2009 in Pukekohe
BY Bryan Lawrence
(click on image for a full size picture)
Obviously the main focus of AGM
weekend, wherever the location may be, is the AGM; but the annual event
also promises convivial company and interesting driving. Pukekohe in
March was no exception.
Our MX5 ("the smallest car to grace a P76 Club event") was our default
vehicle of choice, as the Jaguar was only just back on the road after a
lengthy lay-up, and I didn't fancy my chances of the long run from (and
back to) Wellington passing without mechanical incident. Besides, March
still held the promise of some "topless driving" weather.
We were going to share accommodation with Merv Cox and Rose Bendall, but
they were late withdrawals, feeling rather banged up after a "woopsie"
in their RAV4 the previous weekend. So our first port of call was their
place in Levin, to make sure they really were OK. With the help of our
trusty Tom Tom GPS we plotted a route to Pukekohe that largely avoided
SH1, and we had a very pleasant journey north (even if the weather was
not conducive to "topless driving".)
Having stayed there on the "Northern Sights" trip in November, BK's
Motor Lodge felt almost like home. We were soon unpacked (you can't pack
much in an MX5 anyway!) and heading towards the pool and barbecue area
for a convivial meet and greet evening. I'm told I provided some of the
entertainment later in the evening. I blame the medication. . . A lot of
members took advantage of the motel pool; it was beautiful after a hot
drive. Maybe the most swimmers I've ever seen at a club meeting?
we see the convivial company on display atop Pukekohe Hill.
Surprisingly, on Saturday morning,
the head was somewhat clearer than the weather overhead. This was
brought home when we reached the top of Pukekohe Hill for a photoshoot,
the results of which would adorn a commemorative T-shirt. Still, the
mist added a certain moody, arty class to the photos! Moody P76's follow
over the page.
Fortunately the weather cleared some as we headed out of town for a very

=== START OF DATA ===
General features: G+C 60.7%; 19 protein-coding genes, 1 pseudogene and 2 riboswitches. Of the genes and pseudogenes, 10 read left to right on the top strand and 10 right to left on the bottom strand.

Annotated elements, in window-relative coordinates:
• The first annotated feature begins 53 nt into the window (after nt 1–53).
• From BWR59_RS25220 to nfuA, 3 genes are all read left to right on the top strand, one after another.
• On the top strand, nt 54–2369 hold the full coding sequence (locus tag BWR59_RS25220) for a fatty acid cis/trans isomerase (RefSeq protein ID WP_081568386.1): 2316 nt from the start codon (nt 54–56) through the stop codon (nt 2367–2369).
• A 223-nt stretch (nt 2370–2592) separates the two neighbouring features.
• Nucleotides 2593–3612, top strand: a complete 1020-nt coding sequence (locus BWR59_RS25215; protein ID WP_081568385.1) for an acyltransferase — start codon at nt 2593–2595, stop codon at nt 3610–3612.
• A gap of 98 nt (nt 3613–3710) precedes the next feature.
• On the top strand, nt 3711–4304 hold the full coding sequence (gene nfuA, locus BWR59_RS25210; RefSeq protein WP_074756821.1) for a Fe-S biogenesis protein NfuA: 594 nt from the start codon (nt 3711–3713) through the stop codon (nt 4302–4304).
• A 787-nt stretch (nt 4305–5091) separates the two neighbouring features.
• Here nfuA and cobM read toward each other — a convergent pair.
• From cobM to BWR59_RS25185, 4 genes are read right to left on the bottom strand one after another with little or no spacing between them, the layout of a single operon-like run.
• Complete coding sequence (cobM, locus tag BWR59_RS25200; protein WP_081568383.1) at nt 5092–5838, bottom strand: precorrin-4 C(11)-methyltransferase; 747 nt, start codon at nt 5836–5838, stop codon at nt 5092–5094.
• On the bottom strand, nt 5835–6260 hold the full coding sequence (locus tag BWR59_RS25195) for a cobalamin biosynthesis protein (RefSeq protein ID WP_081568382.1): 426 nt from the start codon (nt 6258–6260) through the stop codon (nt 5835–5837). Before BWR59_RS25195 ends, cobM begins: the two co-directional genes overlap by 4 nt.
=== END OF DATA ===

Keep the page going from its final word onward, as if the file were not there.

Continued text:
pleasant cruise to Kaiaua on the Firth of Thames for lunch at "NZ's Best
Fish 'n' Chips". I can't vouch for the claim, but they were pretty
After a leisurely lunch and a stroll along the beach to walk at least
some of it off, we were back on the road heading for Clyde Walters'
property in Paparimu. Philip's notes simply said "sheds for inspection".
This did not give the slightest hint of the treasure trove we were about
to encounter. To say Clyde collects old cars and motorbikes is about as
big an understatement as one could find! Thanks for the invitation,
Clyde. It was a great way to wind up an interesting afternoon.
A small part of one of
Clyde's sheds, spot Linda in the middle. Believe it or not the
stocks held in the sheds and on the mezzanine floors are all in
Sunday morning promised slightly
better weather, and we even started off with the top down.
Unfortunately, we hadn't even got out of Pukekohe before showers started
taunting us, so back up went the hood, and there it stayed for the rest
of the day (although it has to be said that the weather turned out OK).
Our destination this morning was the Manukau Heads Lighthouse (what is
it about P76 Club and lighthouses?) and the drive out was over some
wonderful roads with stunning views. The most striking thing was how
quiet and empty the roads were, despite being so close to the "big
smoke". Counties people must dread the day when Aucklanders discover
this gem right on their doorstep.
Views from the lighthouse and adjacent lookout were spectacular You can
see from the rugged West Coast coastline and across the narrow entrance
of the Manukau Harbour to the Auckland suburbs with the Skytower looming
in the background.